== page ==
University of Tampa President Ronald L. Vaughn will retire at the end of the 2023-24 school year after nearly 30 years at the helm of Tampa Bay’s largest private university, according to a Friday announcement from the school.
Vaughn, 76, began his tenure as president in 1995, when the university was “languishing both financially and academically,” according to the release. The student body had dwindled to 1,500 and the buildings on the small Tampa campus badly needed repair.
Under his leadership, the school’s full-time enrollments more than quadrupled to nearly 11,000 undergraduate and graduate students, faculty members increased from 150 to 900, and the school’s operating revenue went from $28 million to $400 million.
During that time, UT’s campus underwent nearly $1 billion in capital projects, including the erection of the Vaughn Center, named in the president’s honor, which serves as the “hub of student life and activity” on the school’s campus, according to the UT website.
UT’s national reputation reflected those improvements, according to the release. In 2012, Vaughn helped secure UT’s place in The Princeton Review’s annual list of best colleges. U.S. News & World Report ranks the school at 21 for best regional universities in the South.
“lt’s hard to think about UT without Ron Vaughn at the helm,” UT board of trustees chairperson Charlotte Baker said. ”UT wouldn’t be what it is today without Ron Vaughn, and he has always had the best interest of the students, faculty and staff in mind as he has constantly strived for excellence in the entire educational experience.”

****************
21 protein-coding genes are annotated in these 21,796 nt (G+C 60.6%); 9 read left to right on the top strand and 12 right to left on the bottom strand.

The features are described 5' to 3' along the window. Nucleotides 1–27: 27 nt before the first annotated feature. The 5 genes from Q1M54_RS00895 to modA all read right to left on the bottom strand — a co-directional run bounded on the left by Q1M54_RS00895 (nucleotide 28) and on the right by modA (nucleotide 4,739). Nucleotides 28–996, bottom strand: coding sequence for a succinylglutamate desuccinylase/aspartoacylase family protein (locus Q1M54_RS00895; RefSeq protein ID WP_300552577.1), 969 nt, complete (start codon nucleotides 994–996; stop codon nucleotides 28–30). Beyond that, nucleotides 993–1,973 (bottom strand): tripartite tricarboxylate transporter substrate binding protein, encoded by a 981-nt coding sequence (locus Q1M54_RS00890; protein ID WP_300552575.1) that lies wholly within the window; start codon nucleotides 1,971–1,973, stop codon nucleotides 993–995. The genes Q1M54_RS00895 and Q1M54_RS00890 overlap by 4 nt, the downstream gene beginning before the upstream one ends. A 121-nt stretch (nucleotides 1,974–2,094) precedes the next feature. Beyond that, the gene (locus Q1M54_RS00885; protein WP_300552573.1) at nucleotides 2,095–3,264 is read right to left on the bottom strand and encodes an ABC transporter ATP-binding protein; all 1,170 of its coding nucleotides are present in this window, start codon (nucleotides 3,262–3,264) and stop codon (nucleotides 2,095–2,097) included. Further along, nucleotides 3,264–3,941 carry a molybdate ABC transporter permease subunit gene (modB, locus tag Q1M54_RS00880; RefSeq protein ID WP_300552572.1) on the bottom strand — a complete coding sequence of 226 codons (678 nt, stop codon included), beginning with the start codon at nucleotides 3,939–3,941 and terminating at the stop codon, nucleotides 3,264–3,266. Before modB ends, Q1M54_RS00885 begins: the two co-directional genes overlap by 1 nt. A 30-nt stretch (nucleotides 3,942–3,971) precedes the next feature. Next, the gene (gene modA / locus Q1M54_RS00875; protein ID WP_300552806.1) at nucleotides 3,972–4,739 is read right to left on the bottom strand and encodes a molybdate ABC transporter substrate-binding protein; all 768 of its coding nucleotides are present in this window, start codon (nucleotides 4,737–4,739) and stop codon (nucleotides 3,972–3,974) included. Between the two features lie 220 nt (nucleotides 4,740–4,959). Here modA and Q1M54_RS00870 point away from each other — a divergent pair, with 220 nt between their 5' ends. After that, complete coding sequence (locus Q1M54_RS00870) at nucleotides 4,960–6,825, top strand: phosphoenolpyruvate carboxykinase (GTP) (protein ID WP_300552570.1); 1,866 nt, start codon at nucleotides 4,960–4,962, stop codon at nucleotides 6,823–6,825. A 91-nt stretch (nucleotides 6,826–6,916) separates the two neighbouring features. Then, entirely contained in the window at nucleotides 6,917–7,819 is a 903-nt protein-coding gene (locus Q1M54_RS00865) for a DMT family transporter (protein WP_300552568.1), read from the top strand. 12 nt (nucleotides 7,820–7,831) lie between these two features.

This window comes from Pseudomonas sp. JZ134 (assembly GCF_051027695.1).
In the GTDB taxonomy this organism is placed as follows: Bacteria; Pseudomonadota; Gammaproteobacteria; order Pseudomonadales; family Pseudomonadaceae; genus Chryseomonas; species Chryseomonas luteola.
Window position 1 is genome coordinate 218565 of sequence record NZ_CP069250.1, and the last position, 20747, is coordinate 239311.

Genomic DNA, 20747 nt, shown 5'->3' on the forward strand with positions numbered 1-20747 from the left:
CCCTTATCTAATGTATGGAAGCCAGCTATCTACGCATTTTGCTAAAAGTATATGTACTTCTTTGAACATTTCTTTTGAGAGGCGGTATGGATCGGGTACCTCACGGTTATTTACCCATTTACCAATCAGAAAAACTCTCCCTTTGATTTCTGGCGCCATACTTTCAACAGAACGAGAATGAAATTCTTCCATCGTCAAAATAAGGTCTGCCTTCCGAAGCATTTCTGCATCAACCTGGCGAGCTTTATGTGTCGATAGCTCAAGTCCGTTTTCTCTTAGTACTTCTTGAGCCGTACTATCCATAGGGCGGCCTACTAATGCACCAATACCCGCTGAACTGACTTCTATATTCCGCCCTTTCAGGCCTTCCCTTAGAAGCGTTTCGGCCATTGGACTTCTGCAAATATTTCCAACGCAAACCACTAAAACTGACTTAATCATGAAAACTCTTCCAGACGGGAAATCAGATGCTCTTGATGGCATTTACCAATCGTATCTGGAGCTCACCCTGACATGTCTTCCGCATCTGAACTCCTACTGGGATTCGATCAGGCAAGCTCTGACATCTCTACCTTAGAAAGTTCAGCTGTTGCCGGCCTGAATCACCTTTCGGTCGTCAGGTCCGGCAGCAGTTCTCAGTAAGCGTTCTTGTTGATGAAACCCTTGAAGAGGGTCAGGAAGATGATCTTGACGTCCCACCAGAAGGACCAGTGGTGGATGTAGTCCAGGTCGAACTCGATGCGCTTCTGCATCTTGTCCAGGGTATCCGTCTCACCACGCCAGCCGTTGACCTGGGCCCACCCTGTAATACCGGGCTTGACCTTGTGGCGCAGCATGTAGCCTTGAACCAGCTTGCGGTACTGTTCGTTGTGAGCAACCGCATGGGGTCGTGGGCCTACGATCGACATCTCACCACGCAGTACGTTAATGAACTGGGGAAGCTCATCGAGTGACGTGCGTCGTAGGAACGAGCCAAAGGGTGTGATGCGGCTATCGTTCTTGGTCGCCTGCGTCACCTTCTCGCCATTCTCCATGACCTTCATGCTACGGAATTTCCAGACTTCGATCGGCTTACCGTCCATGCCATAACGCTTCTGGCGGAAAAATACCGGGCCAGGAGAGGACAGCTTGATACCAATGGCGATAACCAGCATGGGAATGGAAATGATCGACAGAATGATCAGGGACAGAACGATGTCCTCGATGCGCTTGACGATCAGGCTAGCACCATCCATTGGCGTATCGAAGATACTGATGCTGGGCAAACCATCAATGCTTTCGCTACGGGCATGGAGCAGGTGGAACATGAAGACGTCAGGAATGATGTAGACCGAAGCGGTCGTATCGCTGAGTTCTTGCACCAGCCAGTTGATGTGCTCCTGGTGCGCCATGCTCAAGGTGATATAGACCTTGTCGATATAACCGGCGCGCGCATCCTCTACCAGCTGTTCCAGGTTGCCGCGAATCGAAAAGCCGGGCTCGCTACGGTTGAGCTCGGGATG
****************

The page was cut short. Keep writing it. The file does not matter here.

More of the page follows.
Vaughn came to UT in August 1984 as coordinator of the marketing department and holder of the Max H. Hollingsworth Endowed Chair of American Enterprise, according to the release. He then served as director of the MBA program, dean of the College of Business and Graduate Studies, and co-chief academic officer before taking the role of president in January 1995.
Vaughn will remain active as president through the next academic year as the school conducts a nationwide search for his successor.
“lt’s been the greatest honor of my life to lead this incredible University. I’ve had the pleasure of working with so many dedicated and engaged people. We’ve made an impact on hundreds of thousands of students over the years,” Vaughn said. “My wife Renée and I look forward to watching The University of Tampa continue to achieve its mission and help students reach their dreams.”
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